I’m actually astonished to see this much wilful blindness, even in corporate media. Huge amounts of research – very widely available – offer compelling evidence that inequality causes many social/health problems – from murder to community breakdown to high teen pregnancy rates. A journalist doing their job would acknowledge this evidence even if they disagree with its analysis. Grant doesn’t indicate whether he disagrees, whether he’s ignoring it, or whether he doesn’t know it exists … he simply says there’s “no evidence.”

The fact that the next sentence peddles an evidence-free stereotype (“Poor people get diabetes because they eat junk food, not because Sir Peter Jackson is rich.”) is the icing on the bullshit cake.

“Key to the inequality fantasy is that New Zealand is a neo-liberal rich-man’s paradise but the facts do not support this. Bill English said… [bla bla bla] Half the population are net beneficiaries.”

He goes on to uncritically parrot Bill English’s dishonest press release that I addressed a couple of blogs ago. If Grant was doing his job as a journalist and applying some critical thinking, he’d realise English’s figures show the opposite of what he claims.

Grant thinks workers should be grateful for being “net beneficiaries” of state assistance… grateful for a situation where their subhuman wages mean they don’t contribute much to the tax coffers, let alone to their own families, and Working for Families subsidises their employers to keep paying these sub-human wages. How much more grateful should the rich be for being “net beneficiaries” of a system that facilitates and supports such grossly unequal wealth?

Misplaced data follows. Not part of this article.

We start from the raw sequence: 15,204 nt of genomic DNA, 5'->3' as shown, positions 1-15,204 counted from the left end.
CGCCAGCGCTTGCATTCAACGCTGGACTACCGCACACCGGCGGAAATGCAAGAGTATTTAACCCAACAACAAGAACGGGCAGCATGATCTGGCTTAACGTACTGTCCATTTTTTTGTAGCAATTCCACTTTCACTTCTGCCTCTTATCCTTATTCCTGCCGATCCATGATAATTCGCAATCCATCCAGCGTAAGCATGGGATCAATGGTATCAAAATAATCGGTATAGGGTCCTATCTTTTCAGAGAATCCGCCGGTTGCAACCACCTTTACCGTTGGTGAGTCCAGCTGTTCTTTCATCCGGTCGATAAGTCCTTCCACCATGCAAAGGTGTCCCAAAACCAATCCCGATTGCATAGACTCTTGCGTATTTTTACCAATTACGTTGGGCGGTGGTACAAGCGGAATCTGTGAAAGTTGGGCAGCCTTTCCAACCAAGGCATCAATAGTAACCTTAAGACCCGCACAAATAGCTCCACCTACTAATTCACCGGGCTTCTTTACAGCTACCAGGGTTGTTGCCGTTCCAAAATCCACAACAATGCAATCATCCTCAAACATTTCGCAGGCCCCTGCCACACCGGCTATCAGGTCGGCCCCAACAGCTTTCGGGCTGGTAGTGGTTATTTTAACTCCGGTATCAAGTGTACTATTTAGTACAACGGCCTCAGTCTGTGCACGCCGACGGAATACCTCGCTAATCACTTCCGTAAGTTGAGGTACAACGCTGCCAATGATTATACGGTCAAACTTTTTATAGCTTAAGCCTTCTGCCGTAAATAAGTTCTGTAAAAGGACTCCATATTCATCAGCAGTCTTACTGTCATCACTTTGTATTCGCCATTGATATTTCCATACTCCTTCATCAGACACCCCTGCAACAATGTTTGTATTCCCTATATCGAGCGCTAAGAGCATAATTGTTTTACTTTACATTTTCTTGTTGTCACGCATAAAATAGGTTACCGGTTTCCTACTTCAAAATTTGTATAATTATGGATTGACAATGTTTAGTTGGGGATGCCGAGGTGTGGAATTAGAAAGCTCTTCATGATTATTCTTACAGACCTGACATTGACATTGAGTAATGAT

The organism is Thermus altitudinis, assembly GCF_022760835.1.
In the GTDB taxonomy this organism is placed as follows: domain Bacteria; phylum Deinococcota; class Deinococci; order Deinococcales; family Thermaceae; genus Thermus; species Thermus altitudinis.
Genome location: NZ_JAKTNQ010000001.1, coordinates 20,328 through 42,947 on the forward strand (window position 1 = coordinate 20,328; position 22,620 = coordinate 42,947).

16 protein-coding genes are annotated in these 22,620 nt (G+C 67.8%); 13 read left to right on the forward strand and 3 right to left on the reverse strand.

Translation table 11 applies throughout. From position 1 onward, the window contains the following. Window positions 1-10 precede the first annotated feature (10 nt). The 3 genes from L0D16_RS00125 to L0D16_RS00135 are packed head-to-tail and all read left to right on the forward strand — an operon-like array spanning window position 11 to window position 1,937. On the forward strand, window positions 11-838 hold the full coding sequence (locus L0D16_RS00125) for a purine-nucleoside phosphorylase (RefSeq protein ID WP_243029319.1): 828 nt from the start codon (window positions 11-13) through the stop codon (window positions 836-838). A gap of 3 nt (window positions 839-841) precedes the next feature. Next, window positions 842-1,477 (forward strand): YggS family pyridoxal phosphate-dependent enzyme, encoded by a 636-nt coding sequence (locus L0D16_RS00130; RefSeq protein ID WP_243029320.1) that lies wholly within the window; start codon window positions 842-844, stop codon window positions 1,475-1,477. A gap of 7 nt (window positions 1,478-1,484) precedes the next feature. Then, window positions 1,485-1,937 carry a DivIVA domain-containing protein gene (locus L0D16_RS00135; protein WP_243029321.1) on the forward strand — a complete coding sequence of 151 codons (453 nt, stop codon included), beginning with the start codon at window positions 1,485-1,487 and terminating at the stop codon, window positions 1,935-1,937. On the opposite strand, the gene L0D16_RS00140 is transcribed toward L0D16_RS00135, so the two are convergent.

“Economic growth is driven by innovative entrepreneurs adding to the total economy. They sometimes become rich by retaining some of the extra wealth they created.”

I don’t even know where to start with this statement, except to note that it’s pure ideology. He equates economic growth with ‘wealth,’ ignoring the fact that economic (GDP) growth doesn’t just include productive, wealth-producing activities, but destructive ones like crime, pollution and credit card debt. And he simplistically suggests ‘wealth’ is created by “innovative entrepreneurs,” rather than by the contributions of all workers; those who’re given the opportunity to utilise their creative/innovative skills, and those who aren’t.

The next sentence, where he uses a doctor as his archetypical example of a rich wealth-creating entrepreneur, reveals his ideological assumption that the rich become rich by doing good for the world. A better example of the very highest income earners would be a currency trader who makes much more than a doctor by producing nothing, just manipulating pieces of paper and numbers on computer screens.